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originally posted by: InverseLookingGlass
a reply to: arjunanda
I urge you to step back from the Obama potshot party and consider who these architects are cultured by.
Nothing gets done in the USG that isn't benefiting the bottom line one corporate group or another. Health care in the US is essentially run by and for profit machines. They will compromise human life in a myriad of ways to enhance profit.
The take away is --get used to it or bail on this cesspool of machines and automatons.
People who advocate that people of a certain age should die, should get in the front of the line.
originally posted by: jtma508
Political hysteria aside... the gentleman isn't advocating killing-off the elderly. He's simply looking at the situation from an actuarial perspective. The older you get the more frequent and more expensive healthcare becomes. It's not about 'end-of-life' care. It's about the accelerating costs of the elderly. Especially with us baby-boomers getting old it is without question a huge financial burden. But no, no one is going to be going around offing your grand parents. But it makes for a tasty sound bite doesn't it?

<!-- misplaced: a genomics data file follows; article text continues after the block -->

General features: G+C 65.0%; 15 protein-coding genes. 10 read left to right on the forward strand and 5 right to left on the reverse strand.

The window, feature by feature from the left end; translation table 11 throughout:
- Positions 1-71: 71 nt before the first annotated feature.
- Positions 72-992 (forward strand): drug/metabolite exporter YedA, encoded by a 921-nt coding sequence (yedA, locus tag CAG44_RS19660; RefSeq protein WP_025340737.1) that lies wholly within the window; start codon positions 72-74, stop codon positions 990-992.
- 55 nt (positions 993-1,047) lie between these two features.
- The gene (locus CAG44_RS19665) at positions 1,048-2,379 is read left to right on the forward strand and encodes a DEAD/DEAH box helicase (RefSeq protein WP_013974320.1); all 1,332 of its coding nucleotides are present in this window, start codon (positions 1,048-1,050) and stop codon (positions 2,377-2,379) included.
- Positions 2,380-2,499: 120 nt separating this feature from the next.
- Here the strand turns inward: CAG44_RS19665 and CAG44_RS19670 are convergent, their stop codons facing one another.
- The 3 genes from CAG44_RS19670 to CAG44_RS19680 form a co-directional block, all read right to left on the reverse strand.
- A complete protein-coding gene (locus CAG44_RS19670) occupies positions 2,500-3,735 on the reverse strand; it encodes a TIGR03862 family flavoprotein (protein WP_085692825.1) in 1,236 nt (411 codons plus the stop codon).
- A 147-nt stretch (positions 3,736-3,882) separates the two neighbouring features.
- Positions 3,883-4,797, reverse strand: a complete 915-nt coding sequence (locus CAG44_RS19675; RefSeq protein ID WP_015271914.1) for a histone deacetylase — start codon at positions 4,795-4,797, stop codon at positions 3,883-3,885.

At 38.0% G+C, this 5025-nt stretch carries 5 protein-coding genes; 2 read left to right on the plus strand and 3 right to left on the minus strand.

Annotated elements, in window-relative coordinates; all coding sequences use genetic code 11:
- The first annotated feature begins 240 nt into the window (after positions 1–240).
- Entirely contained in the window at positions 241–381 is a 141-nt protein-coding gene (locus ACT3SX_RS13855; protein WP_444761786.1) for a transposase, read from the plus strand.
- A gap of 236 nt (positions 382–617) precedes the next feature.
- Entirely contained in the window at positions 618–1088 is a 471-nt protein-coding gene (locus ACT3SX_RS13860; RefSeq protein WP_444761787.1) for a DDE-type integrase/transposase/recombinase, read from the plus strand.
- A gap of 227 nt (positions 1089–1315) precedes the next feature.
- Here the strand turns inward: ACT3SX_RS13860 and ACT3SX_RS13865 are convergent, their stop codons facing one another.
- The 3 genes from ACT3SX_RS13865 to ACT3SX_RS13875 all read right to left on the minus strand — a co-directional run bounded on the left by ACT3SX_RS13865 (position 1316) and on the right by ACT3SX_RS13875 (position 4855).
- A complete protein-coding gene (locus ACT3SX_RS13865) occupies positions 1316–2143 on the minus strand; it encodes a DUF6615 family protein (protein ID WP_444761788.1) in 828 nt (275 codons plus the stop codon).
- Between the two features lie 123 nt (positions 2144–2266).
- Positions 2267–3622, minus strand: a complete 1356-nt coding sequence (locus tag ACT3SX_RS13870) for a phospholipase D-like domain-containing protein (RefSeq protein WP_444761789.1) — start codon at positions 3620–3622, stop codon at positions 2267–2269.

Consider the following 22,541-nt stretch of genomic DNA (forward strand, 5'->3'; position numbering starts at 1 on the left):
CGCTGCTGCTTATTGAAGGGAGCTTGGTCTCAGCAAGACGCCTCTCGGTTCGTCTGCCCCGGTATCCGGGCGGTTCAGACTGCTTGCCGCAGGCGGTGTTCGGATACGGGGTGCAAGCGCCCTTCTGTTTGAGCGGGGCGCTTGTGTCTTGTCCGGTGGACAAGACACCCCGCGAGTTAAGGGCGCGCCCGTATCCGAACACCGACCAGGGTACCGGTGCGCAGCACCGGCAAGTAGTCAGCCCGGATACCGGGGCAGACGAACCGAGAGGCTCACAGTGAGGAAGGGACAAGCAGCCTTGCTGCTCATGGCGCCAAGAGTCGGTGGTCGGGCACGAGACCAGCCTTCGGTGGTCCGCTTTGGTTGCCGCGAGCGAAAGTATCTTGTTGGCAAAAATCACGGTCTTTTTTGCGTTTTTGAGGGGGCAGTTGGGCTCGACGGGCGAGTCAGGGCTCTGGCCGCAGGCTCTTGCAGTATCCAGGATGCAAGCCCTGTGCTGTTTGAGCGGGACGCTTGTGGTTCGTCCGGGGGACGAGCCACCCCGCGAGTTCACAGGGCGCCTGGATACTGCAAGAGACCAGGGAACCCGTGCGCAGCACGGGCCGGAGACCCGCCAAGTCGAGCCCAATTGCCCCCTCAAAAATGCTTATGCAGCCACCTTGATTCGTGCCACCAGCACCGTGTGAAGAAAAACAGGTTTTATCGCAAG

It's one thing for someone to make the choice for themselves but for others to want to kill someone off just because they reach a certain age is a no no!
Let me be clear about my wish. I’m neither asking for more time than is likely nor foreshortening my life. Today I am, as far as my physician and I know, very healthy, with no chronic illness. I just climbed Kilimanjaro with two of my nephews. So I am not talking about bargaining with God to live to 75 because I have a terminal illness. Nor am I talking about waking up one morning 18 years from now and ending my life through euthanasia or suicide. Since the 1990s, I have actively opposed legalizing euthanasia and physician-assisted suicide. People who want to die in one of these ways tend to suffer not from unremitting pain but from depression, hopelessness, and fear of losing their dignity and control. The people they leave behind inevitably feel they have somehow failed. The answer to these symptoms is not ending a life but getting help. I have long argued that we should focus on giving all terminally ill people a good, compassionate death—not euthanasia or assisted suicide for a tiny minority.